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Though, Lana’s appeal to sad young people is only part of her fangroup. The crowd at her Hyde Park show spans a range of ages: standing behind are were a pair of fresh-faced, teeth-braced teens with DIY LDR patches sewn to their jackets, and in front of me is an unassuming middle-aged straight couple day-sloshed on White Claws grinding and snogging whilst Lana serenades them. Both demographics – and everyone in between – scream-sing all of Lana’s lyrics back to her, to themselves.

To understand Lana Del Rey is to understand girlhood, womanhood, and the all-too-often embarrassing involuntary attraction to shitty men. She’s not for everyone; she’s notoriously messy and has a string of controversies under her belt, many of which fans turn a blind eye to or forgive her for (though I’m still working on forgiving her for dating a cop: ACAB means ACAB, Lana). Though, maybe it's precisely because of her public blunders that her fans love her even more; life is messy and people do fuck up. She wears her complicated, chaotic past with pride, and seems to say, you can, too.

She’s aware of this perception of her. After arriving on stage in Hyde Park fifteen minutes late, she performs two songs before sitting down for an instrumental break where she gets her hair fixed and combed by a hair stylist on stage, a wink and nod to her Glastonbury performance. The crowds cheer as she sits there before us demurely being groomed, and she smiles out to us, breaking the fourth-wall, acknowledging the hairy elephant in the room. It's an undeniably camp bit, self-aware in its absurdity and pettiness, the kind of which you’re only able to really get away with if you’re at her level of success. And we love her all the more for it.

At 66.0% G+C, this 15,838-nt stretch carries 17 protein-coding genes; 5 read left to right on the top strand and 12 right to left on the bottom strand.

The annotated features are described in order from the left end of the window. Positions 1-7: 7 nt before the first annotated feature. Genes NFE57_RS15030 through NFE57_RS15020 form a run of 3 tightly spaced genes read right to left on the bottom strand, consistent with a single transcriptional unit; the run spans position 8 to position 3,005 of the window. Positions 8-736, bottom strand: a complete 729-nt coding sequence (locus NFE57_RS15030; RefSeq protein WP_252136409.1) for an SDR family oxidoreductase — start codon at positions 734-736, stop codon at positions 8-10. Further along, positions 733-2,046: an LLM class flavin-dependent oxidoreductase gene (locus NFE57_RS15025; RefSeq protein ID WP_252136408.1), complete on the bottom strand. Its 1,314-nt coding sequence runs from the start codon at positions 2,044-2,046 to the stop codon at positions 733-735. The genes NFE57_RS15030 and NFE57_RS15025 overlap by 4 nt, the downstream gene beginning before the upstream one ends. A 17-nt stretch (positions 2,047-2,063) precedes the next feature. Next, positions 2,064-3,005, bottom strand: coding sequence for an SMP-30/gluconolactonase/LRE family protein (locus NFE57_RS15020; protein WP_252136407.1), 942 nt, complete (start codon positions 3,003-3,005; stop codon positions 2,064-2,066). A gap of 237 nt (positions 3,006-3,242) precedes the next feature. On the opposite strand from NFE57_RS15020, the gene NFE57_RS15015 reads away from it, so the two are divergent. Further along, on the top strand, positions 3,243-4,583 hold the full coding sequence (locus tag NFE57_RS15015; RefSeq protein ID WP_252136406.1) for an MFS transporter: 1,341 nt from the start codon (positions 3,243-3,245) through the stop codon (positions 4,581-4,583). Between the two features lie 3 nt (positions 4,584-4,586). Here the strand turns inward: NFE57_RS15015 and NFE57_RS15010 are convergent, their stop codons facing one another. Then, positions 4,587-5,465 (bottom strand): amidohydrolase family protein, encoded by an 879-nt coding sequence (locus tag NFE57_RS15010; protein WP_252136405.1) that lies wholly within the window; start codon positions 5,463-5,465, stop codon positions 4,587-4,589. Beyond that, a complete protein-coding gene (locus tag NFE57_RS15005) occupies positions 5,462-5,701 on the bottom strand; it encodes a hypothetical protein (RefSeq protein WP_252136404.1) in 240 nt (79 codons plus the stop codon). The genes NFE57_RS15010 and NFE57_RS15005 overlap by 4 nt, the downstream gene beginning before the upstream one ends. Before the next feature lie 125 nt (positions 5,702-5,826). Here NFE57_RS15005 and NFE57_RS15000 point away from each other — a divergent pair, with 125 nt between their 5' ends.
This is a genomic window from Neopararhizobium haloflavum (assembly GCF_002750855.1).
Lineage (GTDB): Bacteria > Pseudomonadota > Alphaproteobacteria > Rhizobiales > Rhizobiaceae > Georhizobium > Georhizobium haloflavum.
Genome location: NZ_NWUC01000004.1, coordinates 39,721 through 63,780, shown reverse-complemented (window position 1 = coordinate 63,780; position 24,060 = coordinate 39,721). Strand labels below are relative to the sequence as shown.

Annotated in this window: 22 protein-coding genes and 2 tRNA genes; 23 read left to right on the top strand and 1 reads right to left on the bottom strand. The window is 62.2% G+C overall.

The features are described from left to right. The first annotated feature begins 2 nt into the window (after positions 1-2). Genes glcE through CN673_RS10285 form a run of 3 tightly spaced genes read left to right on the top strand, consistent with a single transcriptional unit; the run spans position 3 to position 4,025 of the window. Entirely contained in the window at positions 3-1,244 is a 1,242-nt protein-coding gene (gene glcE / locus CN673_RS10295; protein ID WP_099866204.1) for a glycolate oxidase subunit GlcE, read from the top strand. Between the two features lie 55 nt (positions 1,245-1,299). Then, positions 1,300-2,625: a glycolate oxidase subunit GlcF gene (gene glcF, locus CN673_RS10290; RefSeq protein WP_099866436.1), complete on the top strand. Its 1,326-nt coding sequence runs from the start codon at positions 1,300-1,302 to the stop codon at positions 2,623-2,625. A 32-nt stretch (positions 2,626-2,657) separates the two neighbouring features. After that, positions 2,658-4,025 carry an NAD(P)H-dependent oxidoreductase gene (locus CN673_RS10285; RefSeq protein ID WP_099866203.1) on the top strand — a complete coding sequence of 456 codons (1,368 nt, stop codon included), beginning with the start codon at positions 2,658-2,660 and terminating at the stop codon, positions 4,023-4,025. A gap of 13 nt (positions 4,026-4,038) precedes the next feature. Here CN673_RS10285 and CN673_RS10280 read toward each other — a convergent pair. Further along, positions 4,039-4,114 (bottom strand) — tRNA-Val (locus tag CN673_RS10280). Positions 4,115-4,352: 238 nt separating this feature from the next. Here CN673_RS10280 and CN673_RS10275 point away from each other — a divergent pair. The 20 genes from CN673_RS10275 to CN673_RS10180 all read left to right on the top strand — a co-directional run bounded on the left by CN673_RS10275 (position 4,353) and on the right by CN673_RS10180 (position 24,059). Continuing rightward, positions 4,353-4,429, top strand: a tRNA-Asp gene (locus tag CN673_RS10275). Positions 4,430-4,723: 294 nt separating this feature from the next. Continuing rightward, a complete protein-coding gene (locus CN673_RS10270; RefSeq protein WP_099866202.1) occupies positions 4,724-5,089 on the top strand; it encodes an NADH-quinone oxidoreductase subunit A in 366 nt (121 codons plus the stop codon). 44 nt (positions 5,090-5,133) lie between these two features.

Watching Lana at BST, as the speakers blare the spoken-word "Ride" intro and sepia-tinted footage of clips from the era project behind her, I am suddenly 15 again, holed up in my bedroom scrawling Tumblr and passionately mouthing the lyrics I’m tired of feeling like I’m fucking crazy, a sentiment I will still resonate with a little over a decade later. Lana has shepherded an entire generation of hopeless romantics, disillusioned depressives, and daydreamers into adulthood like no one else. As she has learned and reflected over the span of her nine studio albums, we have, too. We’re right there beside her, and will be for her entire career.

So, what’s next for LDR? The Hyde Park show feels like just the beginning of her enduring, stadium-level global success. Though tickets sold out for the show within an hour, soon enough it’ll be within minutes, across multiple show dates, akin to Taylor Swift’s Eras tour-level fame. When reflecting on the show with my friend, culture writer Daisy Jones, we both mention that the set feels short-lived, that there are still so many songs we longed to hear live. Daisy says she’d love to see Lana do full sets of each album, and honestly, I can see it - and I’ll be there, nine nights in a row.